Symptoms of BPD may begin to appear as early as childhood, though usually become most apparent in adolescence and early adulthood. In order to be officially recognized as BPD, a person must have at least five of the following symptoms that endure over an extended period of time and in multiple situations:

  • An unstable and distorted self-perception, where one does not perceive one’s self accurately in relation to the world and other people. Usually this sense of self will be disproportionately diminutive, where the person experiences relentless shame, self-judgment, lack of self-worth, low confidence, and even self-hatred.
  • A lack of individual identity or a constantly shifting identity, which manifests as having no idea who one is unless another person is around for validation. This leads to poor or nonexistent boundaries, or radical and often frequent shifts in goals, plans, feelings, opinions,  and vocational choices.
  • Irrational fear of being alone, even for short, pre-determined periods of time.
  • A fear of abandonment that causes extreme reactions, including panic attacks, depression, illogical dramatic behavior, and rage if a needed person leaves. These reactions can happen with even perceived abandonment.
  • Suicidal thoughts and behaviors. Approximately 80 percent of people with BPD experience suicidal thoughts, and on average 7 percent commit suicide.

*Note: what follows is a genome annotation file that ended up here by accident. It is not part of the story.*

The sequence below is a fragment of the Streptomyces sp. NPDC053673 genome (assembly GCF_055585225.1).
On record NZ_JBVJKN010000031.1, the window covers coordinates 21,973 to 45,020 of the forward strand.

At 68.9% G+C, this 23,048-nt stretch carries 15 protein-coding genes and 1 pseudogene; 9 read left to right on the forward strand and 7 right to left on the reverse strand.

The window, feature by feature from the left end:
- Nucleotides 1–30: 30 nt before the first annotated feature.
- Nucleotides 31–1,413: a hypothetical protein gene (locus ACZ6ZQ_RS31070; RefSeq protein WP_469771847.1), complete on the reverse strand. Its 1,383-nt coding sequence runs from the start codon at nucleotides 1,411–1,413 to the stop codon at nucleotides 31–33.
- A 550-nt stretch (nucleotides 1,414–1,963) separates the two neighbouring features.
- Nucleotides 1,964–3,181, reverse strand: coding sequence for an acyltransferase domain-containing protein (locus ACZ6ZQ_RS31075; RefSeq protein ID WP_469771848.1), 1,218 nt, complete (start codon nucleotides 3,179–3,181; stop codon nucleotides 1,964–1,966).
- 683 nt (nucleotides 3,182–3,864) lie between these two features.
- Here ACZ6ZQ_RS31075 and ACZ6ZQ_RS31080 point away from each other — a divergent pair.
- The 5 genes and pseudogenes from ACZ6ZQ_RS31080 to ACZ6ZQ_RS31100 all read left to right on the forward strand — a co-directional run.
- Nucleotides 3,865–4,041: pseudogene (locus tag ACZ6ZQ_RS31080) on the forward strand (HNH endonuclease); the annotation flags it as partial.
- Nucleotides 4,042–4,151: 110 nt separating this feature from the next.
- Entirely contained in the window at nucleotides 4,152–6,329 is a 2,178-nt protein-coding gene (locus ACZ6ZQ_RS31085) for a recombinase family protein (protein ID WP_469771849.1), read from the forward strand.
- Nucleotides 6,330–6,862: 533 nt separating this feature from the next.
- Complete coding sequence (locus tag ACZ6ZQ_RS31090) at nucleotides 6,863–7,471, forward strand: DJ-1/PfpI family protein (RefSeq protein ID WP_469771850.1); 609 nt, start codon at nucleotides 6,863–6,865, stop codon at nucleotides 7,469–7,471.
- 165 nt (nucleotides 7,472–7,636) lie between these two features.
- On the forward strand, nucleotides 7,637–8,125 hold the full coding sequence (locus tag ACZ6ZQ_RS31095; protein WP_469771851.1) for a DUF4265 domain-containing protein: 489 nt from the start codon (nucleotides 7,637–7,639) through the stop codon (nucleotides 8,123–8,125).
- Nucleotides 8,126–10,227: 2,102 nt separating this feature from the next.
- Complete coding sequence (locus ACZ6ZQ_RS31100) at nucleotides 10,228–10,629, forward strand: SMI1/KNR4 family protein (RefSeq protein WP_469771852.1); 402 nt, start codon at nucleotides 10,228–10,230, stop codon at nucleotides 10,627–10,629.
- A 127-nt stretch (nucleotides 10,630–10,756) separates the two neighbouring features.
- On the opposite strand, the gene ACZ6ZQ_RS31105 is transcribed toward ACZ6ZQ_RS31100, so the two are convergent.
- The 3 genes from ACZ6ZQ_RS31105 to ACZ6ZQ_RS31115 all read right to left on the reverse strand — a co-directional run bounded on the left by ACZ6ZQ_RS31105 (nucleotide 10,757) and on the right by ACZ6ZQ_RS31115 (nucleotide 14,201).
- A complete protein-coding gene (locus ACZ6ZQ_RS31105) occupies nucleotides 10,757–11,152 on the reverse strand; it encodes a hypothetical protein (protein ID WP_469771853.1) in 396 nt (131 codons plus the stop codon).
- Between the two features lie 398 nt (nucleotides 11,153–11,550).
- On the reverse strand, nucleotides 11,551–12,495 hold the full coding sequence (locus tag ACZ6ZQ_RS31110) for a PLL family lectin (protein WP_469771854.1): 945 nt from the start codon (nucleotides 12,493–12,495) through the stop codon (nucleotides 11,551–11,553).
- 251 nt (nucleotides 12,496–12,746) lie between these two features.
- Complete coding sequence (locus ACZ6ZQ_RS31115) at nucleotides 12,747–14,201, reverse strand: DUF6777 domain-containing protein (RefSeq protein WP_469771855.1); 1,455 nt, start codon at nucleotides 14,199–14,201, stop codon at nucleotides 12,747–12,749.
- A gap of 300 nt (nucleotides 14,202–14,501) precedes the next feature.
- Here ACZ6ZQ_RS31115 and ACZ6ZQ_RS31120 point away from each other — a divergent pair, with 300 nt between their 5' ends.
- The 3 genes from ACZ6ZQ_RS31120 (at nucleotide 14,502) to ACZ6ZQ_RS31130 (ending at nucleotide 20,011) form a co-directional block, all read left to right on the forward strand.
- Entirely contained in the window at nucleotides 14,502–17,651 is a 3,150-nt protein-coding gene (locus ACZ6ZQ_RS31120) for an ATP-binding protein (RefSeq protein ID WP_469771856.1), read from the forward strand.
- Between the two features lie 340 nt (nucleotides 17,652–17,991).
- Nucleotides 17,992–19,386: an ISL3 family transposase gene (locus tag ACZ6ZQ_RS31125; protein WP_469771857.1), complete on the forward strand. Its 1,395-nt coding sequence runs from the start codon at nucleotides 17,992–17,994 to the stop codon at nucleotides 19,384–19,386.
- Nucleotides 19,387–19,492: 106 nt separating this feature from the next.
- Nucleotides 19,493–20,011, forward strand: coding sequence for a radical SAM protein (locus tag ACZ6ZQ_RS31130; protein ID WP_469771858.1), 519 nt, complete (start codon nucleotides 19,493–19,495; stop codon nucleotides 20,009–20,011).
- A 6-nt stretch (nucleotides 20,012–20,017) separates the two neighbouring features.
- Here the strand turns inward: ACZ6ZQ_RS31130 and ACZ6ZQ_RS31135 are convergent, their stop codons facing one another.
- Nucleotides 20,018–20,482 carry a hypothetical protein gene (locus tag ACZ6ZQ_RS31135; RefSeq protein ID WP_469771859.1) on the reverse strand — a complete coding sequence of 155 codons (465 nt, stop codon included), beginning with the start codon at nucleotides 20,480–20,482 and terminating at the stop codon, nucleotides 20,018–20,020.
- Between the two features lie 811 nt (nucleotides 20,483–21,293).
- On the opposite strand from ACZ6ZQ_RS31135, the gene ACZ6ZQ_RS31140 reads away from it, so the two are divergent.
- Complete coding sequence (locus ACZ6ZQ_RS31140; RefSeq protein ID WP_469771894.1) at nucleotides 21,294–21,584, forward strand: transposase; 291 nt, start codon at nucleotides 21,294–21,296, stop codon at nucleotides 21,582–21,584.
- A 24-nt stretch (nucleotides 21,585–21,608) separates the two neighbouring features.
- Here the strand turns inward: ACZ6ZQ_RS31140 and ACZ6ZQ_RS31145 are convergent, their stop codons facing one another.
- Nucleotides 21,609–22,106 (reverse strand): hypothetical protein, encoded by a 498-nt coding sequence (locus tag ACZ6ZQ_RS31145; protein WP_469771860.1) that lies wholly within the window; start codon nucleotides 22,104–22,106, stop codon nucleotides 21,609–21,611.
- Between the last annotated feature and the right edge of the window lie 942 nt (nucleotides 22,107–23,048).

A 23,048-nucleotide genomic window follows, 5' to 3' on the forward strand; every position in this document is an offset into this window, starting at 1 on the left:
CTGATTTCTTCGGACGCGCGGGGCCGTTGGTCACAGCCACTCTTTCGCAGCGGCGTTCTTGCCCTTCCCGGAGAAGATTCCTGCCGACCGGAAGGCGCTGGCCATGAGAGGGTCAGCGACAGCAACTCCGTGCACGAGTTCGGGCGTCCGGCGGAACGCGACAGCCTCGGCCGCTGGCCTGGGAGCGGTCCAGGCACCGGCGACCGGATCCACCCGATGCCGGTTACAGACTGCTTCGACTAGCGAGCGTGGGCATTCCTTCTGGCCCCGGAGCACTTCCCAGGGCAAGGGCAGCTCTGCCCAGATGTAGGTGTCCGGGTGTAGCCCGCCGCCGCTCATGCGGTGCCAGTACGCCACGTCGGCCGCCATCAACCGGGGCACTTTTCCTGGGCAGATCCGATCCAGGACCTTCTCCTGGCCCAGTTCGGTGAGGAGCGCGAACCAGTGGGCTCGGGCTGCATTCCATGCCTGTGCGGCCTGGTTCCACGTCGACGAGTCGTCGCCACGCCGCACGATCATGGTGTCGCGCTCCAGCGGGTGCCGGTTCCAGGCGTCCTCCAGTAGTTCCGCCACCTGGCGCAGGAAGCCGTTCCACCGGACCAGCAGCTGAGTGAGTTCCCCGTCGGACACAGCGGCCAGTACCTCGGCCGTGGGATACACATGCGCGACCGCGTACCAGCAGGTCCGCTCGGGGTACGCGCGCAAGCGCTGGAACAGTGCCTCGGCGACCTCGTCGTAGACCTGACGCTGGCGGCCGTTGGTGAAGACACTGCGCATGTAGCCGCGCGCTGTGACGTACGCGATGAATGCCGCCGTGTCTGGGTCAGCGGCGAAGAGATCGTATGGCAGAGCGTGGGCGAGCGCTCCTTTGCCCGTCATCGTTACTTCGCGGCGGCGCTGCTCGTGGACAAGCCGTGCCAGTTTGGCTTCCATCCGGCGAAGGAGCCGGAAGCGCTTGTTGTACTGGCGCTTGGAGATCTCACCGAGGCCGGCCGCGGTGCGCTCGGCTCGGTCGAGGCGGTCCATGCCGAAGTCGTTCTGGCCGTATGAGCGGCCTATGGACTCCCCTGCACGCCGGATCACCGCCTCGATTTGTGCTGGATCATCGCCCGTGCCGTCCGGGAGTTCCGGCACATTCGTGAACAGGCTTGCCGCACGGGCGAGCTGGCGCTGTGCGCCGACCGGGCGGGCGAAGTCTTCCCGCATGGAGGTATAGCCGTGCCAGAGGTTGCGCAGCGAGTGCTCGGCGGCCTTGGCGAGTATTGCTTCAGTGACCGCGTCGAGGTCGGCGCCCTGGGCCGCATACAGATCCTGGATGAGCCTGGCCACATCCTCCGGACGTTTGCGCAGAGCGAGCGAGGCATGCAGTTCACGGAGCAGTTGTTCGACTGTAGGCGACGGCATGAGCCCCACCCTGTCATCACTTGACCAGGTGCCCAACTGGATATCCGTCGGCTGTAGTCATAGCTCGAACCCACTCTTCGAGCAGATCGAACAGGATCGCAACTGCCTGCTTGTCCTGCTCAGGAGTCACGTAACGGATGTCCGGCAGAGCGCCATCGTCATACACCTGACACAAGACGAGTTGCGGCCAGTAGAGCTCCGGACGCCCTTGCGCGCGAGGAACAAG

• Non-suicidal but still self-harming actions, such as cutting, burning, head banging, hair pulling, or otherwise mutilating one’s body; impulsive actions like risky sexual behavior, drug use, and gambling; and putting one’s self in physically and emotionally dangerous situations.
  • Wild, erratic mood swings with no obvious triggers, that sometimes include large emotional outbursts that can last for a few days.
  • Intense and erratic relationships with loved ones, characterized by exaggerated and dichotomous distorted perceptions – the other person is thought of as either a savior or a villain.
  • Severe dissociation, being out of touch with reality, or feeling separate from one’s body.
  • Chronically feeling empty or bored, and that life has no meaning or purpose.
  • Rage that has no obvious cause and cannot be controlled, and antagonistic behavior.
  • Awareness of the destructiveness of one’s emotions and behaviors, but feeling powerless to control them.

Just as it takes a combination of factors to cause BPD and symptoms to diagnose it, treatment of BPD is a multi-faceted, and not yet perfected, art of patience and experimentation. A lot of progress has been made and many lives have been saved with a variety of cognitive therapies, but no one treatment method has yet proven 100 percent effective in all cases.